Cox Enterprises is investing a quarter of a billion dollars with board member Tripp Rackley, betting the serial entrepreneur will be able to profit from emerging trends in media and technology.
Cox Enterprises, the closely held company that includes the third-largest U.S. cable operator, as well as automotive services and radio and TV stations, is handing over $250 million to Rackley, who has built a track record founding and selling companies to buyers such as Qualcomm and Intuit.
With the money, Rackley said he hopes to start about five to 10 companies specializing in media and security, as well as mobile commerce and payments. The strategy includes patenting ideas and technology to guarantee full control, he said.
“This is so different than the typical corporate venture arm or venture fund in general,” Rackley said in an interview. “Cox Enterprises is investing in these businesses for the long term. There is no fund life associated with this. We’re not trying to get back to our limited partners to tell them we made these investments and exited these companies.”
While competitors such as Comcast and Google have entire divisions or funds dedicated to investing in companies that invent and integrate new technology, Cox is taking a different approach.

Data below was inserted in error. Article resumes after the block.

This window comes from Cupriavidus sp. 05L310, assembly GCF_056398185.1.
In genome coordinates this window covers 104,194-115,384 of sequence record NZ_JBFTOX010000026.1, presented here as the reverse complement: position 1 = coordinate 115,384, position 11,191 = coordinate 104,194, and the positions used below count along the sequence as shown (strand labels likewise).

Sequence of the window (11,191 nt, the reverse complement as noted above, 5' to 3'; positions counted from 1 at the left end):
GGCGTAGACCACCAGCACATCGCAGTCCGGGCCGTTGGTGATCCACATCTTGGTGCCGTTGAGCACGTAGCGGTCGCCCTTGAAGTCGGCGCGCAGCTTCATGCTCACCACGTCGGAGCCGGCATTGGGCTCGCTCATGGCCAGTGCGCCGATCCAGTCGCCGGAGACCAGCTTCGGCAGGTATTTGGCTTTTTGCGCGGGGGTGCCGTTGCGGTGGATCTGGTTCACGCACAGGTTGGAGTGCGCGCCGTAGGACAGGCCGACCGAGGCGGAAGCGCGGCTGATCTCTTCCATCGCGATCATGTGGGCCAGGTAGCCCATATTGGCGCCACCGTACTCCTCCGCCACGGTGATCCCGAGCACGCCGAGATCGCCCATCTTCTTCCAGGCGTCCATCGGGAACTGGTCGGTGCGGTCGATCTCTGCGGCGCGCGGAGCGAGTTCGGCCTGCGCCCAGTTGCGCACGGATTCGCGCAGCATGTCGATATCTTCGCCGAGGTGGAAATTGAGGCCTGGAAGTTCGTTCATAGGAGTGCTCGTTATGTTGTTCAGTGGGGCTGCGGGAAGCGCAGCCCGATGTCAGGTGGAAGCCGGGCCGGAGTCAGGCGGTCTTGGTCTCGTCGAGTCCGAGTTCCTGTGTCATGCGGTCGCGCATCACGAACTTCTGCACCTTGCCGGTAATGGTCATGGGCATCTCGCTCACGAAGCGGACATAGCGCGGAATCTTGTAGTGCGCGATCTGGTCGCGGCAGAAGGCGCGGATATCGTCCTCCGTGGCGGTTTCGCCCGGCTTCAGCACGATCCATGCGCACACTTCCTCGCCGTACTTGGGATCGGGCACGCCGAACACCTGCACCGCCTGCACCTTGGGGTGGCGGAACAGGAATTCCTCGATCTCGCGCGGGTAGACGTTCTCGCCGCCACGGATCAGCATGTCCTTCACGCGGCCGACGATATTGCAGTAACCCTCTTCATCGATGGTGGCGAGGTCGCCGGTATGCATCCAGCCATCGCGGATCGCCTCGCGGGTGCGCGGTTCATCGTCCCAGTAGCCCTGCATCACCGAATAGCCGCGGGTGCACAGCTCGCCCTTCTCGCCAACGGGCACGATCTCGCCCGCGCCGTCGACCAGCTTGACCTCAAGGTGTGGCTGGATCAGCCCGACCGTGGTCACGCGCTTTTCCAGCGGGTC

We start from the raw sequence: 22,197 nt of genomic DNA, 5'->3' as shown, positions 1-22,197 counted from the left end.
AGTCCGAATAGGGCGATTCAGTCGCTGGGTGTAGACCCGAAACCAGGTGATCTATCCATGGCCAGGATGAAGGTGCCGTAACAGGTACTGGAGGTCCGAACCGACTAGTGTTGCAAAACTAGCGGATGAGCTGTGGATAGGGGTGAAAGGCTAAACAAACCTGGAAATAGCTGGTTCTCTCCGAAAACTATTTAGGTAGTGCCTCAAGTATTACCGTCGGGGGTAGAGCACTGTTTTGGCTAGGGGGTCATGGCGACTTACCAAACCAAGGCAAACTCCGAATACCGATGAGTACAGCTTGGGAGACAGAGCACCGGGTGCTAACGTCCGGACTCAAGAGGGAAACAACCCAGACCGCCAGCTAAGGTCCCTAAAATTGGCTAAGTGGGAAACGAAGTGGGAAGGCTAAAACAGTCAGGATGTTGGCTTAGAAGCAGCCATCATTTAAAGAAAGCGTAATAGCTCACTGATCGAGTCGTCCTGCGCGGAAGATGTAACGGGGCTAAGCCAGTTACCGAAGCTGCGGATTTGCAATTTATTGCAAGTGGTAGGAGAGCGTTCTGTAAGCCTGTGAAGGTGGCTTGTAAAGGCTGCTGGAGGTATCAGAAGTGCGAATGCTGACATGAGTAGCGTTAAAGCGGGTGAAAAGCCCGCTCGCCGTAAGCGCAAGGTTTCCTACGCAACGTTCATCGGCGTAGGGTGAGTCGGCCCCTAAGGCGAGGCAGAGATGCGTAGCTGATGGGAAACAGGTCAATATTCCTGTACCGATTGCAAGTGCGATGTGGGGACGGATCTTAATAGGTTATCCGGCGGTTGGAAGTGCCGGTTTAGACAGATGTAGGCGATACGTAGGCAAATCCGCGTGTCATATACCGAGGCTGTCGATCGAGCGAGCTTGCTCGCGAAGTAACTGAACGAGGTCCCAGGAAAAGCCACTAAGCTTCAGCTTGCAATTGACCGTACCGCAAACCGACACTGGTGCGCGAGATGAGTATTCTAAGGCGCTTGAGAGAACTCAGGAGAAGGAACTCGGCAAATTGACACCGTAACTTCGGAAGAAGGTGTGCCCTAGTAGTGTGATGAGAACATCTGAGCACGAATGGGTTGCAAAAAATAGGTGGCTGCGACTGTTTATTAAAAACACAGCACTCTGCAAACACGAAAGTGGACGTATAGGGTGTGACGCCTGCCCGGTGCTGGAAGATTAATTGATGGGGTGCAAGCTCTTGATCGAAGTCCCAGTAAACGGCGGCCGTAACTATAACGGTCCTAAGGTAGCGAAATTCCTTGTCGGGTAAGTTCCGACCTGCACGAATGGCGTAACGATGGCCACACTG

Instead of investing in an existing firm or fund, Rackley and his 15-person team plan to build startups from scratch using seed money. That’s aimed at giving Cox a close relationship with the enterprises.
“We already spend billions on new technology, research and development, but we can’t move as quickly as Tripp,” Jimmy Hayes, Cox Enterprises’ chief executive officer, said in an interview. “This way, we can partner with someone we know, we respect and we trust.”
Last year, Rackley introduced Experience, a company that lets sports fans upgrade their seats at games using mobile devices. Experience charges teams, including the Boston Celtics and the Atlanta Falcons, a transaction fee for every purchase made using their application.
Rackley says he focuses on ideas that aren’t on anyone’s radar in the next three years, and not so outlandish that they can’t grow to commercial scale within seven years. While the businesses Rackley builds may later become a part of Cox Enterprises, that’s not the objective of the investment strategy, Hayes said.
“I don’t want to do things that people are already thinking about,” Rackley said. “And I don’t want to do science experiments.”